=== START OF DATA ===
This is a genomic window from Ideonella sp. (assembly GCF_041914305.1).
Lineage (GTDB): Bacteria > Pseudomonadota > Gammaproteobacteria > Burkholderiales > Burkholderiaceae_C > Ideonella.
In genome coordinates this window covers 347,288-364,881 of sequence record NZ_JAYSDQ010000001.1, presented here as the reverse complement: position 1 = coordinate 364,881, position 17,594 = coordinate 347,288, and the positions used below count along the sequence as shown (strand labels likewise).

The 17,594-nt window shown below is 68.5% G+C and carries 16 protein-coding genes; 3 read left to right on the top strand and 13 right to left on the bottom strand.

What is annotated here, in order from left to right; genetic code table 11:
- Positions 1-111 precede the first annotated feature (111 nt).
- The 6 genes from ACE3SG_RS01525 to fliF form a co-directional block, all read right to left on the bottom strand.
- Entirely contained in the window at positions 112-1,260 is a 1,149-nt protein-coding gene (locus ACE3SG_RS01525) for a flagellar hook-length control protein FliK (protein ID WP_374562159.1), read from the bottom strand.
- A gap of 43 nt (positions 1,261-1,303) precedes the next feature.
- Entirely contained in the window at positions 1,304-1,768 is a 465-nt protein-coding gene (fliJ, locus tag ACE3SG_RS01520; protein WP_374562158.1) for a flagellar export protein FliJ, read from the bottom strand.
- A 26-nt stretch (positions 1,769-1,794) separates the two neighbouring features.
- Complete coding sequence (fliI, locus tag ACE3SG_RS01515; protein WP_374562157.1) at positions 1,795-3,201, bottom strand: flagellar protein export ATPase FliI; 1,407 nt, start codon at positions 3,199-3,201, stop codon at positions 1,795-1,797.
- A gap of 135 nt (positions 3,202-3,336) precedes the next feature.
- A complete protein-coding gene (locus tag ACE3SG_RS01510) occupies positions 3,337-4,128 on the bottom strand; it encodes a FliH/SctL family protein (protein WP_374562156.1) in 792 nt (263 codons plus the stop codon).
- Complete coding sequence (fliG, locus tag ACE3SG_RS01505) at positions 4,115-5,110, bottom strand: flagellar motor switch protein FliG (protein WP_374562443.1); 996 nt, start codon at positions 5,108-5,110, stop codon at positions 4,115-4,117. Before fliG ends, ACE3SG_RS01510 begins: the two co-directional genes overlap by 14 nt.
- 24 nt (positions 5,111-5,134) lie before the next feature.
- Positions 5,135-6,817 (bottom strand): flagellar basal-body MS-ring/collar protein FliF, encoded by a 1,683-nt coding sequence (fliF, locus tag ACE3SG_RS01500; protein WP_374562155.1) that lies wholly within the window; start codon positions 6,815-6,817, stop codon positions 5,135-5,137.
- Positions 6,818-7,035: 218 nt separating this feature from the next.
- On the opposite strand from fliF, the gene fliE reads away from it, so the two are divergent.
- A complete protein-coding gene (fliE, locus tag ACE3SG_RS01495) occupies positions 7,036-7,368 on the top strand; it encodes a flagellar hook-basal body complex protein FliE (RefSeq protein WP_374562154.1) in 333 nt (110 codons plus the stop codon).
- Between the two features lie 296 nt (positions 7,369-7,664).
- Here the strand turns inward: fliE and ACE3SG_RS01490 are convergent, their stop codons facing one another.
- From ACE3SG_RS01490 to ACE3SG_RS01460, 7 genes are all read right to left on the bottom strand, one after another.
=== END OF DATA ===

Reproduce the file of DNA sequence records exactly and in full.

This is a genomic window from Ideonella sp. (assembly GCF_041914305.1).
Lineage (GTDB): Bacteria > Pseudomonadota > Gammaproteobacteria > Burkholderiales > Burkholderiaceae_C > Ideonella.
In genome coordinates this window covers 347,288-364,881 of sequence record NZ_JAYSDQ010000001.1, presented here as the reverse complement: position 1 = coordinate 364,881, position 17,594 = coordinate 347,288, and the positions used below count along the sequence as shown (strand labels likewise).

The 17,594-nt window shown below is 68.5% G+C and carries 16 protein-coding genes; 3 read left to right on the top strand and 13 right to left on the bottom strand.

What is annotated here, in order from left to right; genetic code table 11:
- Positions 1-111 precede the first annotated feature (111 nt).
- The 6 genes from ACE3SG_RS01525 to fliF form a co-directional block, all read right to left on the bottom strand.
- Entirely contained in the window at positions 112-1,260 is a 1,149-nt protein-coding gene (locus ACE3SG_RS01525) for a flagellar hook-length control protein FliK (protein ID WP_374562159.1), read from the bottom strand.
- A gap of 43 nt (positions 1,261-1,303) precedes the next feature.
- Entirely contained in the window at positions 1,304-1,768 is a 465-nt protein-coding gene (fliJ, locus tag ACE3SG_RS01520; protein WP_374562158.1) for a flagellar export protein FliJ, read from the bottom strand.
- A 26-nt stretch (positions 1,769-1,794) separates the two neighbouring features.
- Complete coding sequence (fliI, locus tag ACE3SG_RS01515; protein WP_374562157.1) at positions 1,795-3,201, bottom strand: flagellar protein export ATPase FliI; 1,407 nt, start codon at positions 3,199-3,201, stop codon at positions 1,795-1,797.
- A gap of 135 nt (positions 3,202-3,336) precedes the next feature.
- A complete protein-coding gene (locus tag ACE3SG_RS01510) occupies positions 3,337-4,128 on the bottom strand; it encodes a FliH/SctL family protein (protein WP_374562156.1) in 792 nt (263 codons plus the stop codon).
- Complete coding sequence (fliG, locus tag ACE3SG_RS01505) at positions 4,115-5,110, bottom strand: flagellar motor switch protein FliG (protein WP_374562443.1); 996 nt, start codon at positions 5,108-5,110, stop codon at positions 4,115-4,117. Before fliG ends, ACE3SG_RS01510 begins: the two co-directional genes overlap by 14 nt.
- 24 nt (positions 5,111-5,134) lie before the next feature.
- Positions 5,135-6,817 (bottom strand): flagellar basal-body MS-ring/collar protein FliF, encoded by a 1,683-nt coding sequence (fliF, locus tag ACE3SG_RS01500; protein WP_374562155.1) that lies wholly within the window; start codon positions 6,815-6,817, stop codon positions 5,135-5,137.
- Positions 6,818-7,035: 218 nt separating this feature from the next.
- On the opposite strand from fliF, the gene fliE reads away from it, so the two are divergent.
- A complete protein-coding gene (fliE, locus tag ACE3SG_RS01495) occupies positions 7,036-7,368 on the top strand; it encodes a flagellar hook-basal body complex protein FliE (RefSeq protein WP_374562154.1) in 333 nt (110 codons plus the stop codon).
- Between the two features lie 296 nt (positions 7,369-7,664).
- Here the strand turns inward: fliE and ACE3SG_RS01490 are convergent, their stop codons facing one another.
- From ACE3SG_RS01490 to ACE3SG_RS01460, 7 genes are all read right to left on the bottom strand, one after another.